At a major hearing on the future of television earlier this month, the Canadian Radio-television and Telecommunications Commission (CRTC) ordered Neflix and Google to hand over information in confidence about viewership and Canadian activity on their video-streaming sites. The two companies refused and questioned the CRTC’s jurisdiction, setting up a power struggle.
On Monday, the CRTC scolded Netflix and Google in letters from secretary-general John Traversy, which note that declining requests for information at a public hearing “is a serious matter.” Large corporations “cannot unilaterally decide which part of the evidence-gathering proceeding they want to participate in,” the letter says, whether they are based in Canada or not.
To prove its point, the commission will remove the submissions and oral arguments from Netflix and Google from the public record, and the hearing’s panel “will reach its conclusions based on the remaining evidence on the record.”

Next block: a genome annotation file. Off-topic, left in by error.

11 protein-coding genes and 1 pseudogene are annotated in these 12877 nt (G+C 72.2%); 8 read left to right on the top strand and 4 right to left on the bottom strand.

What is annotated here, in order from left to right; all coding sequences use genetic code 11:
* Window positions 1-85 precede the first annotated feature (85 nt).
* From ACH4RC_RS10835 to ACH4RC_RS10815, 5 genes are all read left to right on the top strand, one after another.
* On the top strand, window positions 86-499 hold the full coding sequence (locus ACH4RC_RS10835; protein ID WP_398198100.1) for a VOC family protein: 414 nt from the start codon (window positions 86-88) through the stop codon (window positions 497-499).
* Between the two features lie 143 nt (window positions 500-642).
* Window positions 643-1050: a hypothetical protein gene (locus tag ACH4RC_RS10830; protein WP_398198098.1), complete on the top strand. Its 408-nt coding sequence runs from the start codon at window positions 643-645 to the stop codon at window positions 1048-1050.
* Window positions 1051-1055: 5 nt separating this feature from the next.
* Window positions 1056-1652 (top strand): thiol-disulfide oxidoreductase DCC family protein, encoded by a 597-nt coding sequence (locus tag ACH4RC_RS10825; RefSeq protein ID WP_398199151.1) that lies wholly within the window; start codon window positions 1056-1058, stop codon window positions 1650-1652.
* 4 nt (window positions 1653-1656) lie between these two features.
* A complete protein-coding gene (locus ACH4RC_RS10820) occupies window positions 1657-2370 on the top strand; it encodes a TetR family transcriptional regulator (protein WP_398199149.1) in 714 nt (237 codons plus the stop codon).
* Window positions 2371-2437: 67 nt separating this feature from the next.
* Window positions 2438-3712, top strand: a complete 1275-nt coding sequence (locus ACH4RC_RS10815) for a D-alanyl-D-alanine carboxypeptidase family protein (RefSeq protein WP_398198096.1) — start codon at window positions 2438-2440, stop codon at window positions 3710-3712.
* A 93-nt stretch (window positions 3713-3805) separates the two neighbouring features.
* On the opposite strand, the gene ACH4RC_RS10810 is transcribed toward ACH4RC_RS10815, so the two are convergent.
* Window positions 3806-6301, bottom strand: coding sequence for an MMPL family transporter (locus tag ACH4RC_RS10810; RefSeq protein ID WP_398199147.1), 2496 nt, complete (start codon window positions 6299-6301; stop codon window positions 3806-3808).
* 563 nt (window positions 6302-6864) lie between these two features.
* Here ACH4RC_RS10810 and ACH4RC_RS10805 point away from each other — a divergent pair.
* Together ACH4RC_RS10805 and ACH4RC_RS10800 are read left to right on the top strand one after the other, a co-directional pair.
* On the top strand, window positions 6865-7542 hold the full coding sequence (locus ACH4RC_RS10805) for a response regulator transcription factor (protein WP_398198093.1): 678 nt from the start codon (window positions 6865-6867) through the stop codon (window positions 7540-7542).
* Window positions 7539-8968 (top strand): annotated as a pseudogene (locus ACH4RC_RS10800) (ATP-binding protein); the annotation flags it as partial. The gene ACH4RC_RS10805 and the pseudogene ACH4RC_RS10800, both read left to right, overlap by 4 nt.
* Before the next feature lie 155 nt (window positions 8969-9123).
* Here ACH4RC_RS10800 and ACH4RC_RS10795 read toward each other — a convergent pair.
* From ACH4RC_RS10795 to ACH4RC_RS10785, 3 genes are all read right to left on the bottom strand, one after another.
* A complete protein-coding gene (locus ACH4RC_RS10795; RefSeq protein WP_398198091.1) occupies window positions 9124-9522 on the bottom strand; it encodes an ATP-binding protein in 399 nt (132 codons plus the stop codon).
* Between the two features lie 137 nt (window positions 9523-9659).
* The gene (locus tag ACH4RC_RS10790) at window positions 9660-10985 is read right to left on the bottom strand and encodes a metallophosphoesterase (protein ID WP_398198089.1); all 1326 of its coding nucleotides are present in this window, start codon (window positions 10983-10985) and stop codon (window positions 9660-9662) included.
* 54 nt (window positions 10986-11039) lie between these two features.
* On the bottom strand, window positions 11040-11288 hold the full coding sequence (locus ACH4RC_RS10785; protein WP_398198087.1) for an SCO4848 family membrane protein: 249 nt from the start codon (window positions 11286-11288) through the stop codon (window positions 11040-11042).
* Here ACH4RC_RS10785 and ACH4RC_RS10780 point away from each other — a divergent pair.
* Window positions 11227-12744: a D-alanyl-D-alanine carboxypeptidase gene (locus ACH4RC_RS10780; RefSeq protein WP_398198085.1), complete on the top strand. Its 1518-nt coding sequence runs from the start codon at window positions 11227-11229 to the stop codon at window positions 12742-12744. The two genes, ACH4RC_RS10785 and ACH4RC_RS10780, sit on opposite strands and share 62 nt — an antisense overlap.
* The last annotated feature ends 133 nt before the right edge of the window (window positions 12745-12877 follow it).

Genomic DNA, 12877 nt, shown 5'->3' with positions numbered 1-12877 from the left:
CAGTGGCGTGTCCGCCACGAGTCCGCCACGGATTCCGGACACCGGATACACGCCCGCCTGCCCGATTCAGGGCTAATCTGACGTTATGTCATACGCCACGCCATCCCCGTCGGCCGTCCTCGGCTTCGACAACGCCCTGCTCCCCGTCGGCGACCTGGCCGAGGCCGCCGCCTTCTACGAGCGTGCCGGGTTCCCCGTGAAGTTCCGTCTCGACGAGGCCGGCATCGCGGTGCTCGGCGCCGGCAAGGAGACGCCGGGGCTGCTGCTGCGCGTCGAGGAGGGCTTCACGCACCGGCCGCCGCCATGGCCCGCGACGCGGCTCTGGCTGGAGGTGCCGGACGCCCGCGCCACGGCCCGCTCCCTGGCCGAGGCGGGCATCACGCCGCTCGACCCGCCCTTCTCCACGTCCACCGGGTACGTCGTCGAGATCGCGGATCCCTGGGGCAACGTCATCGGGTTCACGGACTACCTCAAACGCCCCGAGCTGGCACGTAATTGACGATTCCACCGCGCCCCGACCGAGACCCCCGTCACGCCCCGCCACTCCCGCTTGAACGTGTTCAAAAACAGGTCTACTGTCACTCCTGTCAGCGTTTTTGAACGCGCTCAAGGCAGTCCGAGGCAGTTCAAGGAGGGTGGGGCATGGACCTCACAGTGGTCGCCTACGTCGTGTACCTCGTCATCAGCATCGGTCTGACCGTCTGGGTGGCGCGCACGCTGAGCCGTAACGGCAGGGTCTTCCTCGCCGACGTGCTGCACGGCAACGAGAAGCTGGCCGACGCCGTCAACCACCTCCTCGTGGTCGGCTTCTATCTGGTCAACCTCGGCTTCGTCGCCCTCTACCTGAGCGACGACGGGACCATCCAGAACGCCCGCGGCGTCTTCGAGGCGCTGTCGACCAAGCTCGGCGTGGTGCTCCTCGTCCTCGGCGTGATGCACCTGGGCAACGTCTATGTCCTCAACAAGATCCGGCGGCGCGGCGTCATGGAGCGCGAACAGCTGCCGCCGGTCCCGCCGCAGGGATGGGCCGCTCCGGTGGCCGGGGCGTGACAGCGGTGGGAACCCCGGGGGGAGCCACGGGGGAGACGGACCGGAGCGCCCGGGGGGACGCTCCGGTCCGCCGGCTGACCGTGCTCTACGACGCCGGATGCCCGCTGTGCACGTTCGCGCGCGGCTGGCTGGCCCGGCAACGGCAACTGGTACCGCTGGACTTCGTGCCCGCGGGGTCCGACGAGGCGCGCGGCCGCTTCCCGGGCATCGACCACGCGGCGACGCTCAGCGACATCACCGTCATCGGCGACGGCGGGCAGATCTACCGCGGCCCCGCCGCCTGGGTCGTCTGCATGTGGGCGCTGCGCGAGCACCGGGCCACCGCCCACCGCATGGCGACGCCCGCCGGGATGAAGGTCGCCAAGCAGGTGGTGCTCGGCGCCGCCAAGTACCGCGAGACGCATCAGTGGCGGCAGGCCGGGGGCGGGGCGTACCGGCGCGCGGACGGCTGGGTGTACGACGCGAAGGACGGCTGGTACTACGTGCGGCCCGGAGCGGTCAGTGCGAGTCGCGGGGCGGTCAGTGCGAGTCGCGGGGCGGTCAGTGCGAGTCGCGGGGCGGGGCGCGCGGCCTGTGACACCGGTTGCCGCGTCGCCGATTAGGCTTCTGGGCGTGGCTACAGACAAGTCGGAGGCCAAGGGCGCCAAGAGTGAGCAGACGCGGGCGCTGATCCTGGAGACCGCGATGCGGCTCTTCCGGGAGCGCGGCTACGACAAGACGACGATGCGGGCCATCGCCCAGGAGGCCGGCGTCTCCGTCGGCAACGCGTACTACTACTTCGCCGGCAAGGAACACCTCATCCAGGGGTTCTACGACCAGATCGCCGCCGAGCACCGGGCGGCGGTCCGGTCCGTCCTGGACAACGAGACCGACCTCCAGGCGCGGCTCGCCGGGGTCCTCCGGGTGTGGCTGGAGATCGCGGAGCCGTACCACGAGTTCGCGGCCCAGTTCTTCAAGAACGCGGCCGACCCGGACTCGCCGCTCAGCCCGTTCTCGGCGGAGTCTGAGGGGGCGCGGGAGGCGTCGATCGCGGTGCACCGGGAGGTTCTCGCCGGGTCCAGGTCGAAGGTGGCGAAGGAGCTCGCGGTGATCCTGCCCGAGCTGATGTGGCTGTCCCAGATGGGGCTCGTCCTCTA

The decision effectively expels Netflix and Google from Let’s Talk TV, a sweeping hearing that could reshape Canada’s television landscape where some groups argued Netflix and its Canadian content should be regulated. And it gives the CRTC a way to settle its dispute with the online giants without a protracted court battle.
But it also serves as a warning shot across the bow of any other company that might consider testing the CRTC’s authority by refusing to hand over data.
“What we’re saying is anybody who operates in Canada is subjected to our rules. If you don’t comply with our rules, you face the risk of your evidence being removed from the record,” CRTC spokesman Denis Carmel said.
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